Gil Kane (Born Eli Katz, April 6, 1926; died: January 31, 2000) was a Latvian-born American comics artist whose career spanned the 1940s to the 1990s and virtually every major comics company and character.
Kane co-created the modern-day versions of the superheroes Green Lantern and the Atom for DC Comics, and co-created Iron Fist with Roy Thomas for Marvel Comics.
Kane was involved in such major storylines as that of "The Amazing Spider-Man" #96–98, which, at the behest of the U.S. Department of Health, Education, and Welfare, bucked the then-prevalent Comics Code Authority to depict drug abuse, and ultimately spurred an update of the Code.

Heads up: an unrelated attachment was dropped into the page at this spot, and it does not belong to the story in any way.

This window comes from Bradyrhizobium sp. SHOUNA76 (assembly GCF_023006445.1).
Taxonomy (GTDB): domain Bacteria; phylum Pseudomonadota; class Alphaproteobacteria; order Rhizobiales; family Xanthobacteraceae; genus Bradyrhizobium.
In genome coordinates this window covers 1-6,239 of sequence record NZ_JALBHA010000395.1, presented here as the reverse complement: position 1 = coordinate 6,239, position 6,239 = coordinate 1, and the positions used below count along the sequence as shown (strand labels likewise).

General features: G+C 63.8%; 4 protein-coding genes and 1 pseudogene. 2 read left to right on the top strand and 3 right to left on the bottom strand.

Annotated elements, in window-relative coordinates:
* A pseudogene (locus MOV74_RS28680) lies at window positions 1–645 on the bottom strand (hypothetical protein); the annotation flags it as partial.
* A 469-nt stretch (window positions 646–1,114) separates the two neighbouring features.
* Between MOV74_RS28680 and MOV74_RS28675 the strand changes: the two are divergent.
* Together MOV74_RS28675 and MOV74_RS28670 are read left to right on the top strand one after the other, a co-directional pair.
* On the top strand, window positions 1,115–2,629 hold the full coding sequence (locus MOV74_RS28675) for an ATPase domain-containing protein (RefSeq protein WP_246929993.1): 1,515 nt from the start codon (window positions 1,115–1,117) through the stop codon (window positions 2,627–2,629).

Kane additionally pioneered an early graphic novel prototype, "His Name Is... Savage", in 1968, and a seminal graphic novel, "Blackmark", in 1971.
In 1997, he was inducted into both the Will Eisner Comic Book Hall of Fame and the Harvey Award Jack Kirby Hall of Fame.